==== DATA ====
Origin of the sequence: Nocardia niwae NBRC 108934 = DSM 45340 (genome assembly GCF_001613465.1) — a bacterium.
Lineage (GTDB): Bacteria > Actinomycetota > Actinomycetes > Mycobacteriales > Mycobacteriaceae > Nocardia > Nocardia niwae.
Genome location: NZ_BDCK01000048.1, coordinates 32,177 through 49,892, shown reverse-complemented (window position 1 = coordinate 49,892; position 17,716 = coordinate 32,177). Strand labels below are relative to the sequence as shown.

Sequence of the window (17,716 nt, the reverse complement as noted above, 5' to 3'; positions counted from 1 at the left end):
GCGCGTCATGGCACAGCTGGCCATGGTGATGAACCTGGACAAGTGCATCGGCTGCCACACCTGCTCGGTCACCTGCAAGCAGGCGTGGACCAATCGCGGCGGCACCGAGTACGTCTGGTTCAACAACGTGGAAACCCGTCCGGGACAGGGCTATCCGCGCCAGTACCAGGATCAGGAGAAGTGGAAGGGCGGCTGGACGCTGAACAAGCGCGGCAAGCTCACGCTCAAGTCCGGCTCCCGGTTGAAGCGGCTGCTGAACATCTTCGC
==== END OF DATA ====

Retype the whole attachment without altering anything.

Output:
Origin of the sequence: Nocardia niwae NBRC 108934 = DSM 45340 (genome assembly GCF_001613465.1) — a bacterium.
Lineage (GTDB): Bacteria > Actinomycetota > Actinomycetes > Mycobacteriales > Mycobacteriaceae > Nocardia > Nocardia niwae.
Genome location: NZ_BDCK01000048.1, coordinates 32,177 through 49,892, shown reverse-complemented (window position 1 = coordinate 49,892; position 17,716 = coordinate 32,177). Strand labels below are relative to the sequence as shown.

Sequence of the window (17,716 nt, the reverse complement as noted above, 5' to 3'; positions counted from 1 at the left end):
GCGCGTCATGGCACAGCTGGCCATGGTGATGAACCTGGACAAGTGCATCGGCTGCCACACCTGCTCGGTCACCTGCAAGCAGGCGTGGACCAATCGCGGCGGCACCGAGTACGTCTGGTTCAACAACGTGGAAACCCGTCCGGGACAGGGCTATCCGCGCCAGTACCAGGATCAGGAGAAGTGGAAGGGCGGCTGGACGCTGAACAAGCGCGGCAAGCTCACGCTCAAGTCCGGCTCCCGGTTGAAGCGGCTGCTGAACATCTTCGC